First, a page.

|From IBM's tumblr|
I may have undersold it. Fractal geometry is a big deal. It can be applied to coastlines, bronchi in lungs, clusters of galaxies, and financial price increments, to name a few. The basic idea of fractal geometry is that as you zoom in on a picture, it looks pretty much the same as when you were zoomed out. Also, while zooming in, the curve doesn't get simpler. For example, zooming in on a section of a parabola makes it eventually look like a line segment (Jordan Ellenberg actually discusses this in his book "How Not to be Wrong: The Power of Mathematical Thinking" when introducing the logic behind calculus). But when you zoom in on a section of a fractal it continues to be as detailed as it was before, if not more so. Benoit referred to this detail as "roughness" which he would calculate. He discusses an instant in this TED talk of a colleague giving him a picture of a curve and asking him to estimate the roughness. His estimate was off by .02. This idea of roughness is interesting though because it can describe so many things from mountains to cauliflower.
Anyway, fractals have a little wiggle room in their definition. How else could these both be fractals?
Both of these have some sort of self-similarity--that idea of the picture being about the same at different "zooms." Plus, fractals have "fine or detailed structure at arbitrarily small scales. irregularity locally and globally that is not easily described in
traditional Euclidean geometric language, and simple and 'perhaps recursive' definitions" (https://en.wikipedia.org/wiki/Fractal).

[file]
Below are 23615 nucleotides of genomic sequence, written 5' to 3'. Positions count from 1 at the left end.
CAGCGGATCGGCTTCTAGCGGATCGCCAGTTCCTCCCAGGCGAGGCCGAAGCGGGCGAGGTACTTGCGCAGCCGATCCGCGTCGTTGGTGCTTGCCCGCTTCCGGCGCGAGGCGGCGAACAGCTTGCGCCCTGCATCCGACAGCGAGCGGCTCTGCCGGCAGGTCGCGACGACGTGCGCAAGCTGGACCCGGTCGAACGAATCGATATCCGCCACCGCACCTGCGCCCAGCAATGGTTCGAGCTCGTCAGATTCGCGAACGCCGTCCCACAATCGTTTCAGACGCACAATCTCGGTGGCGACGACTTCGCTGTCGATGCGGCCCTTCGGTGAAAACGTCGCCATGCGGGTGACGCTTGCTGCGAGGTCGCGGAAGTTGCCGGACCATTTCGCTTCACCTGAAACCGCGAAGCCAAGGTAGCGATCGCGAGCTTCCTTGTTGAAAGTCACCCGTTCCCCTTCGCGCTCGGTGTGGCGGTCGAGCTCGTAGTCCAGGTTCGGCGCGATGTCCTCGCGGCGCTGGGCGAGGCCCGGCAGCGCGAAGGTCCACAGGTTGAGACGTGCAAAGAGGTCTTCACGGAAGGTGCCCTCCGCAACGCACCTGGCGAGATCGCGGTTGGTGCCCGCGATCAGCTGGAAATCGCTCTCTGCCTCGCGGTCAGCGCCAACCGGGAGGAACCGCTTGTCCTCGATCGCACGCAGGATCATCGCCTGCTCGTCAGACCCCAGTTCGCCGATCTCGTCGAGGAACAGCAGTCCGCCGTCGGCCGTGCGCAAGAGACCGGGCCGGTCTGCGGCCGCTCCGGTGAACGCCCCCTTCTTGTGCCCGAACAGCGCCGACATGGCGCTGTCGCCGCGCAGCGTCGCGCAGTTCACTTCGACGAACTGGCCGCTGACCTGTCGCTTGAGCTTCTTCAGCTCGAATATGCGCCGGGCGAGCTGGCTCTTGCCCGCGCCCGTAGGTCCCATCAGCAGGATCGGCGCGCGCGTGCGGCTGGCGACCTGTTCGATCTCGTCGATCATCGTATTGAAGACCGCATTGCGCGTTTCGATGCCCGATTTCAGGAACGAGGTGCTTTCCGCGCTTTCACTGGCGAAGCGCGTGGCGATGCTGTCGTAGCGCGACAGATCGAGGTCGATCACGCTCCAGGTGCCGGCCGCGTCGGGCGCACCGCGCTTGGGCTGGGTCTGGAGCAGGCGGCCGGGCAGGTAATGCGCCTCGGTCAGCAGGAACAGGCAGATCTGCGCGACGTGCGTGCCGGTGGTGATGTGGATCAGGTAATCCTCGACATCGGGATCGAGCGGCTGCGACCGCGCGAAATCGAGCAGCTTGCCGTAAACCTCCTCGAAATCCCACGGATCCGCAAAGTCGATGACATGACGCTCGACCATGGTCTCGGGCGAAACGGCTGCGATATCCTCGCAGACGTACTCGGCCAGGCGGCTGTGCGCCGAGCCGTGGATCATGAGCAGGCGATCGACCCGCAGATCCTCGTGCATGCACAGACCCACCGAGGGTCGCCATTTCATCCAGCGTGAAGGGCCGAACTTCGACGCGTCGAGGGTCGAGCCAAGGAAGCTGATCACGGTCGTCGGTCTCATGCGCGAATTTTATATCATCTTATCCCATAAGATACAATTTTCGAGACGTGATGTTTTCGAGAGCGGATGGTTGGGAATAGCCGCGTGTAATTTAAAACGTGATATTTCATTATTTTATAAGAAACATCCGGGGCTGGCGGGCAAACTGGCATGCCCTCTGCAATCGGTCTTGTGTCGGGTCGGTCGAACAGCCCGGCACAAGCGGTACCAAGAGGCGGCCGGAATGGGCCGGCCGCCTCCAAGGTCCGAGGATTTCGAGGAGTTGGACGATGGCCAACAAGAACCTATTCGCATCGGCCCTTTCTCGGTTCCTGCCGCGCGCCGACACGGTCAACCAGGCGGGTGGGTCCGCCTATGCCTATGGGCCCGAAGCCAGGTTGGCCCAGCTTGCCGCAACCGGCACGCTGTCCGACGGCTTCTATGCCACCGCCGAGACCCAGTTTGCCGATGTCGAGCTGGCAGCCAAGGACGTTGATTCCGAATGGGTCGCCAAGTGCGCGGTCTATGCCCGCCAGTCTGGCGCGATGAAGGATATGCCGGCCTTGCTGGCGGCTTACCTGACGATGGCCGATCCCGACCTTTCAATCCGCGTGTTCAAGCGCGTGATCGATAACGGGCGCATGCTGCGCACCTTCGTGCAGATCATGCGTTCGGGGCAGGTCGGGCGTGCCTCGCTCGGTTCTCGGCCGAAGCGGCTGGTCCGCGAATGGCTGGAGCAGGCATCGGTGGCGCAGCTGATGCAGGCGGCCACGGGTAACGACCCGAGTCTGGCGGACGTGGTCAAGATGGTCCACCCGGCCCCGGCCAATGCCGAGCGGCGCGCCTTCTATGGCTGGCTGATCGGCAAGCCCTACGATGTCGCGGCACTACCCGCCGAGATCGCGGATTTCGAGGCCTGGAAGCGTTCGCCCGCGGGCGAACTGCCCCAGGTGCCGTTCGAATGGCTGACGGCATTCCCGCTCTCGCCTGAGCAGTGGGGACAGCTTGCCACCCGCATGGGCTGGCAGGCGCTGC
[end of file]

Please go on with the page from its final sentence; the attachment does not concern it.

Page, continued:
The Mandelbrot set is a bit "complex" ;) but can be written as a simple recursive rule. The Mandelbrot set is the set of complex numbers c for which the sequence (c, c² + c, (c²+c)² + c, ((c²+c)²+c)² +c, (((c²+c)²+c)²+c)² + c, …) does not approach infinity. It's defined recursively as . Some numbers like c=1 do not belong to the Mandebrot set because the rule would go to infinity. However, c= -1 is in the set because that sequence oscillates between 0 and -1 so it does not approach infinity. (https://en.wikipedia.org/wiki/Mandelbrot_set)
Anyway, fractals are fun to look at and play with (check out John Golden's Geogebra file) and Mandelbrot was a very interesting man. He was highly revered for this discovery that is so applicable to nature. Plus he has some great quotes:
Clouds are not spheres, mountains are not cones, coastlines are not circles, and bark is not smooth, nor does lightning travel in a straight line.
-The Fractal Geometry of Nature
Bottomless wonders spring from simple rules, which are repeated without end.
-TED talk "Fractals and the art of roughness"